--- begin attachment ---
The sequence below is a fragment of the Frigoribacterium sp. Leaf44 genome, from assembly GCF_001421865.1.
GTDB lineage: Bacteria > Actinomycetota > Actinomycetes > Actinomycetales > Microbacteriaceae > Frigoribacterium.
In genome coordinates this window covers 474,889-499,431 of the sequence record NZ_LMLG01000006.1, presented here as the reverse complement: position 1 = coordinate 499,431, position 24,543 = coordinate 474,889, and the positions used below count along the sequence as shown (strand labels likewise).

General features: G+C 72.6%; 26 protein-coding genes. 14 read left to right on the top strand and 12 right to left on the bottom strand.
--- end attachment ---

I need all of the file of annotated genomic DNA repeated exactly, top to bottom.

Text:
The sequence below is a fragment of the Frigoribacterium sp. Leaf44 genome, from assembly GCF_001421865.1.
GTDB lineage: Bacteria > Actinomycetota > Actinomycetes > Actinomycetales > Microbacteriaceae > Frigoribacterium.
In genome coordinates this window covers 474,889-499,431 of the sequence record NZ_LMLG01000006.1, presented here as the reverse complement: position 1 = coordinate 499,431, position 24,543 = coordinate 474,889, and the positions used below count along the sequence as shown (strand labels likewise).

General features: G+C 72.6%; 26 protein-coding genes. 14 read left to right on the top strand and 12 right to left on the bottom strand.